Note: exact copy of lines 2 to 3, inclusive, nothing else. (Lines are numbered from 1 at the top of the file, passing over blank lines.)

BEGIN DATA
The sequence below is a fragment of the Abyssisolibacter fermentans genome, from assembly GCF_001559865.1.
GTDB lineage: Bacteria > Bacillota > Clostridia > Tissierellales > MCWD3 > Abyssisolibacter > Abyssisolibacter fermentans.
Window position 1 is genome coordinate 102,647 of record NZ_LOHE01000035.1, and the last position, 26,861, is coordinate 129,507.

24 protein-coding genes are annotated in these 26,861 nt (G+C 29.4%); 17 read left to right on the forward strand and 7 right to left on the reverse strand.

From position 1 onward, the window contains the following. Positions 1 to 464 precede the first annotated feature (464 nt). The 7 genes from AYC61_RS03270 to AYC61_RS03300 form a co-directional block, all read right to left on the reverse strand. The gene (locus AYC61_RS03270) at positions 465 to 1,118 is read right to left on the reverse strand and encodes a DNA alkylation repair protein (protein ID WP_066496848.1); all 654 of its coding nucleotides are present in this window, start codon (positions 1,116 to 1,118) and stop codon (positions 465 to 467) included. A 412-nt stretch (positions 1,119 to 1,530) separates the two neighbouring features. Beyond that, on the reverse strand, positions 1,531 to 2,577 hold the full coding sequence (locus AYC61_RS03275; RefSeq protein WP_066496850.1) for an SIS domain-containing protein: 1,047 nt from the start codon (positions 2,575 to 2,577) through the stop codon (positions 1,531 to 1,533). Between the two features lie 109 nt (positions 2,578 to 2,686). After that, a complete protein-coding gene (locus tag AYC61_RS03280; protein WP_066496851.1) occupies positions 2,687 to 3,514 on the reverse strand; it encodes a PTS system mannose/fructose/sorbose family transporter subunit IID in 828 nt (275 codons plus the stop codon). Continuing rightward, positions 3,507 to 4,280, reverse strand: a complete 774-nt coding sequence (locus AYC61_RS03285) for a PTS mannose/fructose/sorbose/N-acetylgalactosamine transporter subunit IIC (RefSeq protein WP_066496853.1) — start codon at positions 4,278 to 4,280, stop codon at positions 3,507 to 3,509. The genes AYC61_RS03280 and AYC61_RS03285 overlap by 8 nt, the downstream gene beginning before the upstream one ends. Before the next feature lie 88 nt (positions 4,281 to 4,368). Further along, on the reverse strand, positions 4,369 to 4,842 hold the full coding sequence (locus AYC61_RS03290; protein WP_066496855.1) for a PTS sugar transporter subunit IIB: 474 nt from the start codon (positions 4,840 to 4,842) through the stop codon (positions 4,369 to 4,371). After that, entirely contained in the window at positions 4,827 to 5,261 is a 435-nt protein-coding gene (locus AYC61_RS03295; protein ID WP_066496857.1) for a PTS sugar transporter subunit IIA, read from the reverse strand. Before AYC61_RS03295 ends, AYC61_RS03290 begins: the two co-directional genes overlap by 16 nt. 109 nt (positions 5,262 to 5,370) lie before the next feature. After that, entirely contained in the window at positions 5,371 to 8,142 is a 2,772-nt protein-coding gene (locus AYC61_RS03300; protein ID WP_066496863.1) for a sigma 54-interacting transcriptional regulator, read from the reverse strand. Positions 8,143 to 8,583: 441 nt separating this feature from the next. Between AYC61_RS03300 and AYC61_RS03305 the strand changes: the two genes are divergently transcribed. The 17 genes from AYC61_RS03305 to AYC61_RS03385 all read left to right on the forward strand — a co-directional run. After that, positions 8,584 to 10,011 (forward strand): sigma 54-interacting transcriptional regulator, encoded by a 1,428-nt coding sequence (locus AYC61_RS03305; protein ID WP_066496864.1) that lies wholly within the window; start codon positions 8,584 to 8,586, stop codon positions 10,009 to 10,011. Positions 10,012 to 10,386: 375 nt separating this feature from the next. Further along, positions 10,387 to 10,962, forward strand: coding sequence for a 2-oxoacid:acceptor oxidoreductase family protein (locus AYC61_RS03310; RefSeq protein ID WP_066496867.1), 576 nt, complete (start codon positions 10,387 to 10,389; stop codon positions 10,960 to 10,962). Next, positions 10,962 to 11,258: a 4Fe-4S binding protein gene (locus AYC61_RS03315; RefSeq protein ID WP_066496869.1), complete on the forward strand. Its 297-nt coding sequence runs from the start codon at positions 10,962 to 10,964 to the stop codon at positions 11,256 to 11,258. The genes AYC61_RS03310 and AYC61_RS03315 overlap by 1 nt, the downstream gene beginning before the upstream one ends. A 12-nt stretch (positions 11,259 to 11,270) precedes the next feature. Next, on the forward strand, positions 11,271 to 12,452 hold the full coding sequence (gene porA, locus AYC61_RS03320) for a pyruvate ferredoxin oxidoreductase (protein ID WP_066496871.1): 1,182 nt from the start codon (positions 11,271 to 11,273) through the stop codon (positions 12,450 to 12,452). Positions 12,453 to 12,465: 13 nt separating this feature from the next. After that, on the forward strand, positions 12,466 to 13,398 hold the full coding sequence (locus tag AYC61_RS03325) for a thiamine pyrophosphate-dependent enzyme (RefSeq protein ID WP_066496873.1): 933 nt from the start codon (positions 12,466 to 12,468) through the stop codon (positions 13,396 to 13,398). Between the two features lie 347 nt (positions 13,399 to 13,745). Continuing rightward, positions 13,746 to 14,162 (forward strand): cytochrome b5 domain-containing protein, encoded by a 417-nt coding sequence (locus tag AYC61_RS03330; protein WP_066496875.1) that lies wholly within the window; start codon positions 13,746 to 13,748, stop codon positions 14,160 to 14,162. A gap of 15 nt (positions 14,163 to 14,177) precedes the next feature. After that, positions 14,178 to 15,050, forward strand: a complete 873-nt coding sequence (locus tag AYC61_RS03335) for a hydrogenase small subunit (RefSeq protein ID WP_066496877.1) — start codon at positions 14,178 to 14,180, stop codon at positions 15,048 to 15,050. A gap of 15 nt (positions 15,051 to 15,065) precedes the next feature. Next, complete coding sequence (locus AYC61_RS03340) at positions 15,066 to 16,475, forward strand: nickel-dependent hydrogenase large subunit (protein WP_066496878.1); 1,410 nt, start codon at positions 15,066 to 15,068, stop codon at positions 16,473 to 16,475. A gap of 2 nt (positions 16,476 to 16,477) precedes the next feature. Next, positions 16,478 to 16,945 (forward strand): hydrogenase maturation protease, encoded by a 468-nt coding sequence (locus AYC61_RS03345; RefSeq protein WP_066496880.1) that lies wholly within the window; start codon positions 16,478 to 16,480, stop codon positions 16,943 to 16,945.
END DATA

GTDB lineage: Bacteria > Bacillota > Clostridia > Tissierellales > MCWD3 > Abyssisolibacter > Abyssisolibacter fermentans.
Window position 1 is genome coordinate 102,647 of record NZ_LOHE01000035.1, and the last position, 26,861, is coordinate 129,507.